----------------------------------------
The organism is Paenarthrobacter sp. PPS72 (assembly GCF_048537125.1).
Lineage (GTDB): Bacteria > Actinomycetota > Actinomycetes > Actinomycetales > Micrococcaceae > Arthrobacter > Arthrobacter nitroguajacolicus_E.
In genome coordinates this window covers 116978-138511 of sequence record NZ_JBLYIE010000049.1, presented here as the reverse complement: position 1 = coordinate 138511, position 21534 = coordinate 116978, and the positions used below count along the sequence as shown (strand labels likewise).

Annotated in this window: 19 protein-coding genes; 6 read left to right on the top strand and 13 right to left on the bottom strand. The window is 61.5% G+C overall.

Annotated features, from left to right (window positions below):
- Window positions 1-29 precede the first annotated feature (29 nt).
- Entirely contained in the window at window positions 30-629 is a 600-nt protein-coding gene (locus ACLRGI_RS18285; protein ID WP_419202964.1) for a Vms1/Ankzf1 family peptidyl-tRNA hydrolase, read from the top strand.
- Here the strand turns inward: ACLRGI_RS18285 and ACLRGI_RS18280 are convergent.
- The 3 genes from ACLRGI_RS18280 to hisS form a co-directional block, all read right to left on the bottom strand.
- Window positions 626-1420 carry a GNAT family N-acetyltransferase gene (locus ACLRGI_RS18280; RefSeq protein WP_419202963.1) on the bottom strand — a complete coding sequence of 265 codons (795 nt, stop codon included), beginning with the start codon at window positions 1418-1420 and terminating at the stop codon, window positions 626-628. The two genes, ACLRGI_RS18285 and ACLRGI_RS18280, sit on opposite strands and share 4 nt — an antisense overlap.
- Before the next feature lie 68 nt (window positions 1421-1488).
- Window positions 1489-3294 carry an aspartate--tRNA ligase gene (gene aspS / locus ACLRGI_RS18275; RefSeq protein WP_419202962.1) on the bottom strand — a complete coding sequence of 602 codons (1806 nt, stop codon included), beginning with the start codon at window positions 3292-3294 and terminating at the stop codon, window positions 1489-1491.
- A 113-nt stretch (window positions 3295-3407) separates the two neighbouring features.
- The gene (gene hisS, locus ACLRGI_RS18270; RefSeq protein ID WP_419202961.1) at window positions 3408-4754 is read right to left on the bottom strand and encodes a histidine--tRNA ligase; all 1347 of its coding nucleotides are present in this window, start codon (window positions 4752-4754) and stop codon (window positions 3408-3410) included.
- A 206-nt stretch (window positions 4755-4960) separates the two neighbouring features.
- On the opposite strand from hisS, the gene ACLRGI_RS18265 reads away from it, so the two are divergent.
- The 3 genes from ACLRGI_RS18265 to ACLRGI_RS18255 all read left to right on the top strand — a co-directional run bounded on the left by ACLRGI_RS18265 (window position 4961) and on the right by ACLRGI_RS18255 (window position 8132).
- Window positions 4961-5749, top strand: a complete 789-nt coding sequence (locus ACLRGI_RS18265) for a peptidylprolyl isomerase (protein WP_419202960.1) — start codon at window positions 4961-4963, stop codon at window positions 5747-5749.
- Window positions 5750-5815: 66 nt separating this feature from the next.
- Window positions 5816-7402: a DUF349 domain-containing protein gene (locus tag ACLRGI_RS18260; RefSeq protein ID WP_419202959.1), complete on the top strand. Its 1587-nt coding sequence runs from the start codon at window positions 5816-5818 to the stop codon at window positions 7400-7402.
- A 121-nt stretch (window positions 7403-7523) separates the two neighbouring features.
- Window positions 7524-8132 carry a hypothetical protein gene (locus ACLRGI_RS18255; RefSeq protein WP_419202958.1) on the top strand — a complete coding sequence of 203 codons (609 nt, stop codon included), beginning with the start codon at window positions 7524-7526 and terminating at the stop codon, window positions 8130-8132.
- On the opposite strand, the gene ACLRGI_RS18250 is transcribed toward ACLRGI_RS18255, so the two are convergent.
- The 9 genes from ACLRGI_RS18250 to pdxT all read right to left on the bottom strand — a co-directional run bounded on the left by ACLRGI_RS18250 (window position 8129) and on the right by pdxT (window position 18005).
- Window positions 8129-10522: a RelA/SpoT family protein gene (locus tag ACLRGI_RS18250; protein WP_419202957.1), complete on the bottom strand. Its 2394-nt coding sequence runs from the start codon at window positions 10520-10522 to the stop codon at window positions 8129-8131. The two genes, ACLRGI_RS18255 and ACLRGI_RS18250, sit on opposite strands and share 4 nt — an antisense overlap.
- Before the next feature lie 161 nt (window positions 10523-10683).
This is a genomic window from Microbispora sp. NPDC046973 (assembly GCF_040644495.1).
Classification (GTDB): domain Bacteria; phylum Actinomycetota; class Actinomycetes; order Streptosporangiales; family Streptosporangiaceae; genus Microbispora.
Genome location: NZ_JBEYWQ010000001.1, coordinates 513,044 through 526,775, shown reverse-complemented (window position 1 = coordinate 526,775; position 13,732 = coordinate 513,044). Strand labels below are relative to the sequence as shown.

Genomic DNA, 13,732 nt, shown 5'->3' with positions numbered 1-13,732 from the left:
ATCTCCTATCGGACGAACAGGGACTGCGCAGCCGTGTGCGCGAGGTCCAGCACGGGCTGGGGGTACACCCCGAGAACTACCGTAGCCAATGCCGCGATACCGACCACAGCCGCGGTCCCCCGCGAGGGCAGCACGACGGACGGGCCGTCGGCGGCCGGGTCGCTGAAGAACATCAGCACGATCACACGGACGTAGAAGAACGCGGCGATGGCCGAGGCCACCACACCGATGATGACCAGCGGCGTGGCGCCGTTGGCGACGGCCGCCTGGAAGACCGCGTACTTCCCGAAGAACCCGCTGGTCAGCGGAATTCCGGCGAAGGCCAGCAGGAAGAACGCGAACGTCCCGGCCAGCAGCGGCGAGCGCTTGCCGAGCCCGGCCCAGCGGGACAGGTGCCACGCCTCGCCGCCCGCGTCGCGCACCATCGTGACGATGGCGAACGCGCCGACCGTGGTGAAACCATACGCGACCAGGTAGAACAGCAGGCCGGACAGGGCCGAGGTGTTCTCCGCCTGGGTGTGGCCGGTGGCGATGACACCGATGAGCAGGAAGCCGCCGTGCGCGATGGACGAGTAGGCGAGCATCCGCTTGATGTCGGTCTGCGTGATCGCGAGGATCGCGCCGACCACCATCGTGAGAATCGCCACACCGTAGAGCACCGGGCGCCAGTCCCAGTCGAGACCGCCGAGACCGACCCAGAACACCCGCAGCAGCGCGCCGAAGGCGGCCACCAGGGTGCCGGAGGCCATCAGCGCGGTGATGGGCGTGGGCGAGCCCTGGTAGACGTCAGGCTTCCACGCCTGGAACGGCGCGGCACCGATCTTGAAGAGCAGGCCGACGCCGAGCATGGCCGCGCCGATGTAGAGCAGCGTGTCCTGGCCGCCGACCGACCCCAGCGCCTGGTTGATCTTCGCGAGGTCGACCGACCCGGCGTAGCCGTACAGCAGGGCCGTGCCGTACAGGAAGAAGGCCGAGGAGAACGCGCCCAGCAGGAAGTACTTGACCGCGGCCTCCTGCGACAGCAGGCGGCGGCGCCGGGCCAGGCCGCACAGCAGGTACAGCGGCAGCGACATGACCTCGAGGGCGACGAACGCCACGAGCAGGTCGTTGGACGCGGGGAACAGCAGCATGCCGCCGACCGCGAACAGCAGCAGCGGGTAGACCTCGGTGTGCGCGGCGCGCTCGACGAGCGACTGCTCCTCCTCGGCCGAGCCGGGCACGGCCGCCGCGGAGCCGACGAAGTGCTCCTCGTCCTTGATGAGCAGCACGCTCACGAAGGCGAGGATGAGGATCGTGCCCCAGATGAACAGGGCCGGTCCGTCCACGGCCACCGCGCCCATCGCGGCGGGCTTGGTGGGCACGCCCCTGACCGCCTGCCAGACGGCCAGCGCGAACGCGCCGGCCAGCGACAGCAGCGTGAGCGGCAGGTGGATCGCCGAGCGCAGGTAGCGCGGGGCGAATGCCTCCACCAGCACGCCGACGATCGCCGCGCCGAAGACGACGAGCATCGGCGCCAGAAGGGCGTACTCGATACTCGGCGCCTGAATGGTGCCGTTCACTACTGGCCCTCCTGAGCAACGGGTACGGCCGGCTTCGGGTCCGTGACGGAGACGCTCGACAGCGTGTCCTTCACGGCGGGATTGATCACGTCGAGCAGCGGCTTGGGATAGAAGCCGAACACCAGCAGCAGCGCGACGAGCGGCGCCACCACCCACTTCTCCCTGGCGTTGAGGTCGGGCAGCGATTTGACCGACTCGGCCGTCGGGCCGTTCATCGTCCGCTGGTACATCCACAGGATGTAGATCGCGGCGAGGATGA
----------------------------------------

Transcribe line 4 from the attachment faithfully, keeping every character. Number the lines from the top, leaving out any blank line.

Annotated in this window: 19 protein-coding genes; 6 read left to right on the top strand and 13 right to left on the bottom strand. The window is 61.5% G+C overall.